Opposite the Houses of Parliament is Westminster Abbey – a magnificent Gothic structure where countless members of the British Royal Family were baptised, married, crowned and buried. Many famous historical figures are buried or commemorated here, including Sir Isaac Newton, Charles Darwin, William Shakespeare, Oscar Wilde and Sir Winston Churchill. Consecrated in 1065 under Edward the Confessor, who was buried here a week later, the abbey has only had one coronation, that of King Harold, before the Norman invasion of 1066.
Westminster Abbey is an Anglican church where for over a thousand years the weddings and funerals of British kings and personalities have taken place. Since 1066, the coronation ceremony of the British monarch has taken place here. In 2011, the Abbey hosted the Royal Wedding between Prince William and Kate Middleton.
Every year over a million people visit this historic temple, which is not only a tourist attraction, but also a working church with daily masses and services.
History of Westminster Abbey
Westminster Abbey was founded as a Benedictine monastery in 960, when the Christian Church of England followed the authority of the Roman Catholic Church. In the 1040’s King Edward established his palace on the banks of the Thames and decided to expand the existing monastery by calling it West Minster, unlike St Paul’s Cathedral which is to the east of the city. The first coronation ceremony at the abbey took place in 1066, when William the Conqueror received the crown. Since then, 26 British monarchs have been crowned in this church, including the present Queen Elizabeth II. The former coronation throne used in all ceremonies can be seen in the church.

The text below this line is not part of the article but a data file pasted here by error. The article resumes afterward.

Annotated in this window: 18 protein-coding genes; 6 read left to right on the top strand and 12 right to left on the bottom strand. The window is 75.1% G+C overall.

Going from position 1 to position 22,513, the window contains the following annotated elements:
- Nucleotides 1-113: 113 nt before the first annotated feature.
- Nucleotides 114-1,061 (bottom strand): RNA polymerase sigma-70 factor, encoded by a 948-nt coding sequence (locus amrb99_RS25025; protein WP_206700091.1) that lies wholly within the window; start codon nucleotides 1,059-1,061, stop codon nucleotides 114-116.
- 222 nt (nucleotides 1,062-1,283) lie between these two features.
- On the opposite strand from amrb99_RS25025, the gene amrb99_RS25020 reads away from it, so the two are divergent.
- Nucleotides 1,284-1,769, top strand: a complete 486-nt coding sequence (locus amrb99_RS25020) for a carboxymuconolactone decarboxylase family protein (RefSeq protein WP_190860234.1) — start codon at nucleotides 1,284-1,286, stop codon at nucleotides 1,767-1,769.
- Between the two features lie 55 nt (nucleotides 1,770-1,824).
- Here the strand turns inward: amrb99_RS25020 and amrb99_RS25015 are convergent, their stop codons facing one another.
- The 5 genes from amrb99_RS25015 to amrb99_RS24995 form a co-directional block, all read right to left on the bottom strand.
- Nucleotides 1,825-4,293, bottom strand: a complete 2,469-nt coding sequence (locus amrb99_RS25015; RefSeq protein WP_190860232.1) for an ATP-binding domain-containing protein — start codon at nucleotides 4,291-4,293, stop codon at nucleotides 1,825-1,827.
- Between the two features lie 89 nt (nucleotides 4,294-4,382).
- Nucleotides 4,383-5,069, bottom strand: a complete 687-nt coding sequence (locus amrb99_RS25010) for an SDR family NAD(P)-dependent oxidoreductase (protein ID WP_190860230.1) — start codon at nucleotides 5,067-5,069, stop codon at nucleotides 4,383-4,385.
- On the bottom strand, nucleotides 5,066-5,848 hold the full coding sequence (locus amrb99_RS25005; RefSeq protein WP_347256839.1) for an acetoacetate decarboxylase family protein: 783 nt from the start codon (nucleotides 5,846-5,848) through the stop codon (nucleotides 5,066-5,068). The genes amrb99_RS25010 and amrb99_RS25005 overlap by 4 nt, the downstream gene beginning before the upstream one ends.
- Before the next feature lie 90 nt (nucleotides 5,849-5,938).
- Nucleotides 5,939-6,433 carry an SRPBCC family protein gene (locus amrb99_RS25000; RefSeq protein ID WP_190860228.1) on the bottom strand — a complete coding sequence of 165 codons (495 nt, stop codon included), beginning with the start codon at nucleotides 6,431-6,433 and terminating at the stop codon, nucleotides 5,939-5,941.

In 1946 Queen Elizabeth married Philip Mountbatten, also at the Abbey, in 1946.
In the 16th century, King Henry VIII founded the Anglican Church, which today has its own cults and traditions, considering the Scriptures and tradition as an authority. Westminster Abbey has since become an Anglican Christian church, not a Catholic one.
Construction of the church we see today began in 1245 and it is one of the earliest examples of Gothic architecture in England. Together with the British Parliament Building (Palace of Westminster) and St. Margaret’s Church, Westminster Abbey is a UNESCO World Heritage Site.
What to see at Westminster Abbey
You will certainly be impressed by the architecture and stained glass windows of the church, and you can also discover the coronation throne and appreciate the various monuments and tombs of kings, queens, writers, poets, scientists, actors and politicians.
About 3,300 people are buried in the church and cloister and more than 600 monuments and memorial plaques are on the walls.
One of the highlights of the graves is the Tomb of the Unknown Soldier, where the British people, as well as visitors from other countries, pay tribute to their war heroes.
The Abbey is also the resting place of thirty British monarchs, the first of whom is King Edward, whose remains are laid out in a sanctuary behind the main altar along with those of five other monarchs.
Queen’s Diamond Jubilee Galleries
After 700 years, a medieval space called the Queen’s Diamond Jubilee Galleries was opened to the public in 2019.